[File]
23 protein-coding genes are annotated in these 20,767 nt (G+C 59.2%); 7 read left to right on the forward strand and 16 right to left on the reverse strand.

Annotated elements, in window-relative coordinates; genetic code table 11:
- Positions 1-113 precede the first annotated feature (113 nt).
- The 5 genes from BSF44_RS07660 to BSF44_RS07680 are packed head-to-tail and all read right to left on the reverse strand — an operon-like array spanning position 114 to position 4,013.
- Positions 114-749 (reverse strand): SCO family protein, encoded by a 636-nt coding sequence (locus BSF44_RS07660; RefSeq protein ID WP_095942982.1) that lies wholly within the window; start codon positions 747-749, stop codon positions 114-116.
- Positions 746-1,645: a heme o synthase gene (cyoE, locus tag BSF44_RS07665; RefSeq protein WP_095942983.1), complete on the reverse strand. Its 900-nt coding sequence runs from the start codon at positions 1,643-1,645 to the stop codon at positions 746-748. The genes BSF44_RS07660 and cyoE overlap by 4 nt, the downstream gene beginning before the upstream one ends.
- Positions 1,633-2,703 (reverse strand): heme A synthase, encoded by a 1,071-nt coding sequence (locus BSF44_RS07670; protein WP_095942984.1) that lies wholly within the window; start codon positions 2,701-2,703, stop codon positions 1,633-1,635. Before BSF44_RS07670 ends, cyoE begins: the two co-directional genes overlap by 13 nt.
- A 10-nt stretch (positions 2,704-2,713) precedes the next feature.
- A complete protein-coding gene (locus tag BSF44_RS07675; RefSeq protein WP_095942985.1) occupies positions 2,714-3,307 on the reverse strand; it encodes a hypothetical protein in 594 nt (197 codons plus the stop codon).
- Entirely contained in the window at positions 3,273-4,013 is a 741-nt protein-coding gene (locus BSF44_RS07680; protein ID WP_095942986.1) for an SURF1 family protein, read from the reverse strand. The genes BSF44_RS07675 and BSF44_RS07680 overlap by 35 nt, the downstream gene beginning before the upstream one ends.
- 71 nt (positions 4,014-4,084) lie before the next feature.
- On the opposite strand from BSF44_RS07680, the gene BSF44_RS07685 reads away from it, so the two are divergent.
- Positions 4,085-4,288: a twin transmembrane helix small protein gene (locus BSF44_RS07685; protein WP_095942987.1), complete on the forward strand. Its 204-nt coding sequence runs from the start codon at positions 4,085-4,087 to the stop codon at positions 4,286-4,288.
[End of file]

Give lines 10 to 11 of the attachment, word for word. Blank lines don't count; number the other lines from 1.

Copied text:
- Entirely contained in the window at positions 3,273-4,013 is a 741-nt protein-coding gene (locus BSF44_RS07680; protein ID WP_095942986.1) for an SURF1 family protein, read from the reverse strand. The genes BSF44_RS07675 and BSF44_RS07680 overlap by 35 nt, the downstream gene beginning before the upstream one ends.
- 71 nt (positions 4,014-4,084) lie before the next feature.